It’s a perfectly legitimate opinion…until you consider all the other factors that have gone into this run.
Dynasties also inspire fear, and that’s exactly what James’ reign of terror has done to the Eastern Conference. Just consider Kyle Lowry’s words during his Toronto Raptors‘ second-round series against the Cavs.
“They’ve got LeBron James,” the All-Star point guard told The Vertical’s Adrian Wojnarowski. “Nobody’s closing the gap on him. I mean, that’s it right there: They’ve got LeBron James and nobody’s closing the gap on him.”
Not only was the quote delivered in the midst of the series, but it came from the best player on a team that won 51 games during the regular season—the same number of victories Cleveland accumulated, though the defending champions earned the tiebreaker for the No. 2 seed. Even Lowry was resigned to the fact James could turn his level of play up another notch when games really mattered, effectively achieving invincibility during the first three rounds.
But maybe you’re still not convinced. Unmitigated excellence leading up to the most important series and fear-inspiring play can’t sway you. In that case, how about the four-time NBA MVP’s adaptability?
Though James has been surrounded by stars throughout this legendary streak—Kevin Love and Kyrie Irving with Cleveland, and Chris Bosh and Dwyane Wade with the Miami Heat—he’s always been able to morph his game to the roster around him, showcasing malleability that’s rather uncommon in players of such prominent stature.
He’s made the Finals as a basket-attacking, score-first stud, functioning as such during the beginning of his short-lived South Beach tenure. He became a sharpshooter at the end of the Miami era, almost refusing to take ill-advised shots and dazzling with his efficiency. Now, back with the Cavs, he’s allowed Irving to take over as a go-to scorer more frequently (despite averaging better than 32 points per game himself this postseason) while playing the Magic Johnson-esque type of basketball he always seemed born to play.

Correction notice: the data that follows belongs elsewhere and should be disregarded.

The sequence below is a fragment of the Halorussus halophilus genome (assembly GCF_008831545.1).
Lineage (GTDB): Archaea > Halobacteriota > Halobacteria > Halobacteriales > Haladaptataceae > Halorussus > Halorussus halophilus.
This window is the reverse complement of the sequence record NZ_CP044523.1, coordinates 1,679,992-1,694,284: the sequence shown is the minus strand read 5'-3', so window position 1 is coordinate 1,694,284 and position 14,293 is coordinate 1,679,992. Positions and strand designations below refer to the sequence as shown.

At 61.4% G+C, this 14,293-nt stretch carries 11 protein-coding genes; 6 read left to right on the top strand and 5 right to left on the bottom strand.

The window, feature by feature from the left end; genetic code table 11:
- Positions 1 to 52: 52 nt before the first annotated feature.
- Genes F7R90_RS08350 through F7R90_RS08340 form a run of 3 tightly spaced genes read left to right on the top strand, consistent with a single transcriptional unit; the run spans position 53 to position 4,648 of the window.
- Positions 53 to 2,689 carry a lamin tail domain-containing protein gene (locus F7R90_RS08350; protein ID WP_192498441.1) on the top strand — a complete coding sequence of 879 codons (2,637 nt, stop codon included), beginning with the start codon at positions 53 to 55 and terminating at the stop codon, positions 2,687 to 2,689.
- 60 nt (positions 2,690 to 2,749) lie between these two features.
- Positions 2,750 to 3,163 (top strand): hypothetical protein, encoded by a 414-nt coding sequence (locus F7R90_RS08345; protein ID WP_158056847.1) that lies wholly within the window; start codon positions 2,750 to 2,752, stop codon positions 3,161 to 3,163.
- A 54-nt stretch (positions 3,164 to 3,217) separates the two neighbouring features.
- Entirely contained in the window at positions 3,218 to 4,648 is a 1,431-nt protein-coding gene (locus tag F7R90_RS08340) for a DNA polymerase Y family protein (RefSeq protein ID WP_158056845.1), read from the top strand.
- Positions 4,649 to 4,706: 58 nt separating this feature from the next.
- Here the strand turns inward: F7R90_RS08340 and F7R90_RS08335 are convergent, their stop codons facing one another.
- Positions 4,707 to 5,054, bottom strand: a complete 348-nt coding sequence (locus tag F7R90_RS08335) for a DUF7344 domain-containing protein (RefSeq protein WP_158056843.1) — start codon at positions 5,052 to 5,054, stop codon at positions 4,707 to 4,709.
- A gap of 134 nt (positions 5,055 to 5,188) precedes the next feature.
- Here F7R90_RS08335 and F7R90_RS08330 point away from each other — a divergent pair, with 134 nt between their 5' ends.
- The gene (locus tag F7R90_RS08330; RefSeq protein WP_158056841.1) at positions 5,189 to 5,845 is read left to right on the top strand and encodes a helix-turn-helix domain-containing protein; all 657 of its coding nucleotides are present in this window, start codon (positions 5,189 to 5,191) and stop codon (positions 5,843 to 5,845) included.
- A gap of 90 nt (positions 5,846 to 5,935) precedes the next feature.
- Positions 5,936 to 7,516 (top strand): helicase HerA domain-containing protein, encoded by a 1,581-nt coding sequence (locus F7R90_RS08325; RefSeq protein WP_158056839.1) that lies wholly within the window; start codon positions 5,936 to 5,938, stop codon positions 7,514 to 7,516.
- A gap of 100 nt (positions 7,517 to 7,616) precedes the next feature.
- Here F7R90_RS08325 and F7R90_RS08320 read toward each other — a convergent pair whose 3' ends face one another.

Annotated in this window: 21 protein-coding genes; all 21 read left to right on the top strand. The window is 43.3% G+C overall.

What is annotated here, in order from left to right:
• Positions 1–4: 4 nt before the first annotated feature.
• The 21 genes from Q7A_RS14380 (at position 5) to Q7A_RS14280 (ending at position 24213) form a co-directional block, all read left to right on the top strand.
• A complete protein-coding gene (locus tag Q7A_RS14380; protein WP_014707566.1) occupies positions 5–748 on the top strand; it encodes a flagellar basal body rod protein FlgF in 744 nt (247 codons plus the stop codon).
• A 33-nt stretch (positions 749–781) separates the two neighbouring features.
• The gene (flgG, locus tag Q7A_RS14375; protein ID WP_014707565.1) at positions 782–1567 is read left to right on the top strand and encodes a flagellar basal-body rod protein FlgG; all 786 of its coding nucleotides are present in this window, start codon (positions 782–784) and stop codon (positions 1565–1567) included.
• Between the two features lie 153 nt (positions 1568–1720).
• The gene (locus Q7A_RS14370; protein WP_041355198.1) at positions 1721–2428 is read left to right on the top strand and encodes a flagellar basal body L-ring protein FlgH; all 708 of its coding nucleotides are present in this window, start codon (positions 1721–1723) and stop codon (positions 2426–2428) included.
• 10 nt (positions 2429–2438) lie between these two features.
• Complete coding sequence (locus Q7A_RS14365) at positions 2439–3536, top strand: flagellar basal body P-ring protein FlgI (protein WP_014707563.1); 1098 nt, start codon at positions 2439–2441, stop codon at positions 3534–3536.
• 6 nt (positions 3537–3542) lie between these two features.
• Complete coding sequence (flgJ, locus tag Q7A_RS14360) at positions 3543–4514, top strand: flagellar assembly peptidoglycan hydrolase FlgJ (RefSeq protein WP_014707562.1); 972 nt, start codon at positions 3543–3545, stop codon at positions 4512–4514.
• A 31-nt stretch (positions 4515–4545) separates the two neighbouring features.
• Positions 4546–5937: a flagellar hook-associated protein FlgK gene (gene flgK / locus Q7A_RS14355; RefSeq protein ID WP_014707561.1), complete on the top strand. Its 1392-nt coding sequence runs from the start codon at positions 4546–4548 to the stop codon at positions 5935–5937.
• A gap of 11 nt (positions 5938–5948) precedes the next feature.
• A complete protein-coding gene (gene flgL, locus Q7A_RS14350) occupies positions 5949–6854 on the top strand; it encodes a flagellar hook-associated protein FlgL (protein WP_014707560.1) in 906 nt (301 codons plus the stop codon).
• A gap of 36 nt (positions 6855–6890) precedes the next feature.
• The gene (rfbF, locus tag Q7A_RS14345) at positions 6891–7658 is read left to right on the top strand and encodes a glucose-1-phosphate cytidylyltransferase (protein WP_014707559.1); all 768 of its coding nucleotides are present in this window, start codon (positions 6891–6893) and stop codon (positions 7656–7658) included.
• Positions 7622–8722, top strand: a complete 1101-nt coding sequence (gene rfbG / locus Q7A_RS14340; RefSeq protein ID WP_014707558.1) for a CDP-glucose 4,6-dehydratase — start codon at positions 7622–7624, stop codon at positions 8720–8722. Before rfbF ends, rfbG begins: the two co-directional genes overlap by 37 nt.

Chameleons are typically found in less important roles. They might shift their style to fit in with the bench of a different organization.
At the risk of hyperbole, no star has ever changed his stripes this seamlessly on so many occasions. Chamberlain may be the one exception, but his decision to lead the league in assists during the 1967-68 campaign was met by defeat at the hands of Russell’s C’s in the Eastern Division Finals. James, on the other hand, just keeps winning.
Enjoy what you’re watching, because a run like this won’t happen again for quite some time.
Functioning as the NBA’s best player through his late 20s and into his early 30s hasn’t been enough for James; his individual prowess and its ability to spark success on a team-oriented level has now transcended the very concept of dynasties.
Adam Fromal covers the NBA for Bleacher Report. Follow him on Twitter: @fromal09.
Unless otherwise indicated, all stats from Basketball Reference, NBA.com, ESPN.com or NBA Math and accurate heading into games on Thursday, May 25.